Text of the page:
Annexation occurs when the City adds areas within its Urban Growth Area (UGA) into city limits. While individual property owners may initiate some annexations, whether to annex territory ultimately requires Lacey City Council approval. The statutes governing annexation by the City is RCW 35A.14.

Urban Growth Areas

The City’s UGA are provided in the map below.

Annexations in Lacey

AnnexationsYearStatusPop. +Acres +
Steilacoom / Marvin: “Mushroom Corner,” which includes Ostrom’s Mushroom Farm, the Regional Athletic Complex, Nisqually Middle School, and Lacey Fire District 3 Station 34.2021Annexed260
Annexation Methods

Initial property owners and 80% of boundaries contagious to a code cityAlternative Unincorporated Islands – Interlocal Method of AnnexationAlternative – Interlocal Agreement between City, County & Fire protection districtAlternative Method – Ability to annex unincorporated areas pursuant to a jointly approved interlocal agreement with the county.

Growth Management Act

Thurston County and its cities were already involved in growth management and comprehensive planning prior to the enactment of the Growth Management Act. During the 1980’s Lacey and Thurston County were in the forefront of many growth management-related initiatives including an inter-local agreement in 1983 which established urban growth areas and urban densities, delineated annexation areas, and specified that zoning in the Urban Growth Areas (UGA’s) would not be changed when they were annexed. A second phase of inter-local planning was completed in 1988 with another Urban Growth Agreement which identified short and long-term growth boundaries and also established where the cities of Lacey, Olympia, and Tumwater could annex in the county. Additionally, the agreement only allowed cities to extend sewer service into the area within the short term urban growth boundary. Some of these principles were later incorporated into the State’s Growth Management Act.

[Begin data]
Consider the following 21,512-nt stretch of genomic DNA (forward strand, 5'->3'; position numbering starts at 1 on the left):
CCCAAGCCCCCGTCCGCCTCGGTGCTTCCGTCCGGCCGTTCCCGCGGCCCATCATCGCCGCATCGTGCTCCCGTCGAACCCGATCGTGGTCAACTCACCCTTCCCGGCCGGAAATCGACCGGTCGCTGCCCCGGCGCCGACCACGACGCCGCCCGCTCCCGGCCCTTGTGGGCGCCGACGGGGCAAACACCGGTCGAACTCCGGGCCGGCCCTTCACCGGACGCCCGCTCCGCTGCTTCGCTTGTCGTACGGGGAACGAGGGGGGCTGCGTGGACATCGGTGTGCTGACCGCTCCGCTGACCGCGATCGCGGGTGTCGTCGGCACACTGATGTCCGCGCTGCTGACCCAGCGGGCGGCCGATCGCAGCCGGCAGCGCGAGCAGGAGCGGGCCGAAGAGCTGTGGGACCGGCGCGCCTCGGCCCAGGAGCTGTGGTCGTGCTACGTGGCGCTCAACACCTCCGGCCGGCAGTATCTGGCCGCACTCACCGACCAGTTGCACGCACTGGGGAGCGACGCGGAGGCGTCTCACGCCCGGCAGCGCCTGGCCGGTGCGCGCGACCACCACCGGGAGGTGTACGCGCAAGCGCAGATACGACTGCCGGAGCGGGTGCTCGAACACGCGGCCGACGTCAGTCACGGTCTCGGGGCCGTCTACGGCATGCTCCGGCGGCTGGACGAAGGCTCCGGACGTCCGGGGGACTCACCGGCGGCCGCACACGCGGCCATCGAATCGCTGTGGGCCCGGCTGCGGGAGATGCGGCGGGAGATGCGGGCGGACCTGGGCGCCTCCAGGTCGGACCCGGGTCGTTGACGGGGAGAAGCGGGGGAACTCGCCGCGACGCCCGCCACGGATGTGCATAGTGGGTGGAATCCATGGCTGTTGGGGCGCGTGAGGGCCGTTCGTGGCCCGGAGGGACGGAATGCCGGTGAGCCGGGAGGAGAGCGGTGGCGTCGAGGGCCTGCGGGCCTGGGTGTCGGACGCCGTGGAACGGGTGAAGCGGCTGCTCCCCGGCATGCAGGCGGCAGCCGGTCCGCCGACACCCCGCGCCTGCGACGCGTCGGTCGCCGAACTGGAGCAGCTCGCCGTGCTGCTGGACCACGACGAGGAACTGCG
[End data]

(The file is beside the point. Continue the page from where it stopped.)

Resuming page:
The state Growth Management Act (GMA), adopted in 1990, sets a framework and direction for coordination and efficient growth of communities. One major goal of the GMA is to reduce urban sprawl by encouraging development in urban areas where adequate public facilities already exist or where such facilities can be more efficiently provided. Under the GMA, counties establish urban growth areas (UGAs) wherein population and employment are encouraged. UGAs may include incorporated and unincorporated areas, are
intended to be provided with urban levels of service and infrastructure, and their level of development is expected to exhibit an urban intensity not shared by rural areas. This concentration of uses and development intensity within UGAs works to ensure protection of the state’s natural environment and resource lands by deterring sprawl.

A UGA may include more than a single city, as well as territory that is located outside of a city only if such territory already is characterized by urban growth whether or not the UGA includes a city, or is adjacent to territory already characterized by urban growth, or is a designated new fully contained community as defined by RCW 36.70A.350.

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Community & Economic Development


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